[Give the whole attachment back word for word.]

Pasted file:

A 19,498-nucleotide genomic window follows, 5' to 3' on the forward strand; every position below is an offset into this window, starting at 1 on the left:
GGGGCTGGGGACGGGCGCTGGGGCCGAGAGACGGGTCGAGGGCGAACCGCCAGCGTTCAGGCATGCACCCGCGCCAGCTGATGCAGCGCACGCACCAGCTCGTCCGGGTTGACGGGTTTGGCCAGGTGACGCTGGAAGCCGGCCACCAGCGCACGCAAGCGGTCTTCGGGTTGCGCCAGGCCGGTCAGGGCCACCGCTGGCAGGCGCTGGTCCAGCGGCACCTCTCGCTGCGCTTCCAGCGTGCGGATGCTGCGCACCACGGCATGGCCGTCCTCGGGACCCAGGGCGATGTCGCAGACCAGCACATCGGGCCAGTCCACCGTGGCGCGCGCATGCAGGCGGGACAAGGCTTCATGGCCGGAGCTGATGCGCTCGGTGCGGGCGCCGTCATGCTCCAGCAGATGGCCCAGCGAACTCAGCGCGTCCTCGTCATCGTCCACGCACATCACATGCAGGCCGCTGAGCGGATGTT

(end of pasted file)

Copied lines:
A 19,498-nucleotide genomic window follows, 5' to 3' on the forward strand; every position below is an offset into this window, starting at 1 on the left:
GGGGCTGGGGACGGGCGCTGGGGCCGAGAGACGGGTCGAGGGCGAACCGCCAGCGTTCAGGCATGCACCCGCGCCAGCTGATGCAGCGCACGCACCAGCTCGTCCGGGTTGACGGGTTTGGCCAGGTGACGCTGGAAGCCGGCCACCAGCGCACGCAAGCGGTCTTCGGGTTGCGCCAGGCCGGTCAGGGCCACCGCTGGCAGGCGCTGGTCCAGCGGCACCTCTCGCTGCGCTTCCAGCGTGCGGATGCTGCGCACCACGGCATGGCCGTCCTCGGGACCCAGGGCGATGTCGCAGACCAGCACATCGGGCCAGTCCACCGTGGCGCGCGCATGCAGGCGGGACAAGGCTTCATGGCCGGAGCTGATGCGCTCGGTGCGGGCGCCGTCATGCTCCAGCAGATGGCCCAGCGAACTCAGCGCGTCCTCGTCATCGTCCACGCACATCACATGCAGGCCGCTGAGCGGATGTT